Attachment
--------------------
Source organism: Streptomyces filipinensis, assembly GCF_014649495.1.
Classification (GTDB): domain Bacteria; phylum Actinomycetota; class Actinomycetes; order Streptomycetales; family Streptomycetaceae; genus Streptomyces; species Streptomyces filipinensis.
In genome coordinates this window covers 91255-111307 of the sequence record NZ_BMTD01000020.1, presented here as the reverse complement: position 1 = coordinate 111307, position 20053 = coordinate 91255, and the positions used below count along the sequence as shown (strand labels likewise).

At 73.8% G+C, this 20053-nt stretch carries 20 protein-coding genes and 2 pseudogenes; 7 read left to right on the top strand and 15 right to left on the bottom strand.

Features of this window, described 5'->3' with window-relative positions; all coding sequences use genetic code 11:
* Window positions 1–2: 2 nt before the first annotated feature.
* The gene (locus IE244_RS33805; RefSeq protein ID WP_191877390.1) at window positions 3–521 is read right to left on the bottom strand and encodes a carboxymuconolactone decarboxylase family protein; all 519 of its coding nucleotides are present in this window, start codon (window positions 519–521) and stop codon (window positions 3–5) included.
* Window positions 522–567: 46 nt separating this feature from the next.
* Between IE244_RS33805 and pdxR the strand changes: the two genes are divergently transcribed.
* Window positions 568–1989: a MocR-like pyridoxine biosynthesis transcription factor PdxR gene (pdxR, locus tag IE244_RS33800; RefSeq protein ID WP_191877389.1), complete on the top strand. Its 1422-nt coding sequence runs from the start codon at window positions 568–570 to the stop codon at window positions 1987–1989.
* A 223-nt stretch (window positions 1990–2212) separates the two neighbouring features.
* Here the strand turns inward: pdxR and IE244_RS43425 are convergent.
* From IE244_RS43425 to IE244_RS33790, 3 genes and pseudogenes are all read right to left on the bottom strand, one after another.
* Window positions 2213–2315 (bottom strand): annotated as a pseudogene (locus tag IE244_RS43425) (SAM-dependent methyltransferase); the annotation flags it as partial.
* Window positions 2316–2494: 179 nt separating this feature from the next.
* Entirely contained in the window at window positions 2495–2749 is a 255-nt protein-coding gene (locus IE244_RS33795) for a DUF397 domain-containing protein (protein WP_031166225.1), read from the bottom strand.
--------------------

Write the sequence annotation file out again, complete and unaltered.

Source organism: Streptomyces filipinensis, assembly GCF_014649495.1.
Classification (GTDB): domain Bacteria; phylum Actinomycetota; class Actinomycetes; order Streptomycetales; family Streptomycetaceae; genus Streptomyces; species Streptomyces filipinensis.
In genome coordinates this window covers 91255-111307 of the sequence record NZ_BMTD01000020.1, presented here as the reverse complement: position 1 = coordinate 111307, position 20053 = coordinate 91255, and the positions used below count along the sequence as shown (strand labels likewise).

At 73.8% G+C, this 20053-nt stretch carries 20 protein-coding genes and 2 pseudogenes; 7 read left to right on the top strand and 15 right to left on the bottom strand.

Features of this window, described 5'->3' with window-relative positions; all coding sequences use genetic code 11:
* Window positions 1–2: 2 nt before the first annotated feature.
* The gene (locus IE244_RS33805; RefSeq protein ID WP_191877390.1) at window positions 3–521 is read right to left on the bottom strand and encodes a carboxymuconolactone decarboxylase family protein; all 519 of its coding nucleotides are present in this window, start codon (window positions 519–521) and stop codon (window positions 3–5) included.
* Window positions 522–567: 46 nt separating this feature from the next.
* Between IE244_RS33805 and pdxR the strand changes: the two genes are divergently transcribed.
* Window positions 568–1989: a MocR-like pyridoxine biosynthesis transcription factor PdxR gene (pdxR, locus tag IE244_RS33800; RefSeq protein ID WP_191877389.1), complete on the top strand. Its 1422-nt coding sequence runs from the start codon at window positions 568–570 to the stop codon at window positions 1987–1989.
* A 223-nt stretch (window positions 1990–2212) separates the two neighbouring features.
* Here the strand turns inward: pdxR and IE244_RS43425 are convergent.
* From IE244_RS43425 to IE244_RS33790, 3 genes and pseudogenes are all read right to left on the bottom strand, one after another.
* Window positions 2213–2315 (bottom strand): annotated as a pseudogene (locus tag IE244_RS43425) (SAM-dependent methyltransferase); the annotation flags it as partial.
* Window positions 2316–2494: 179 nt separating this feature from the next.
* Entirely contained in the window at window positions 2495–2749 is a 255-nt protein-coding gene (locus IE244_RS33795) for a DUF397 domain-containing protein (protein WP_031166225.1), read from the bottom strand.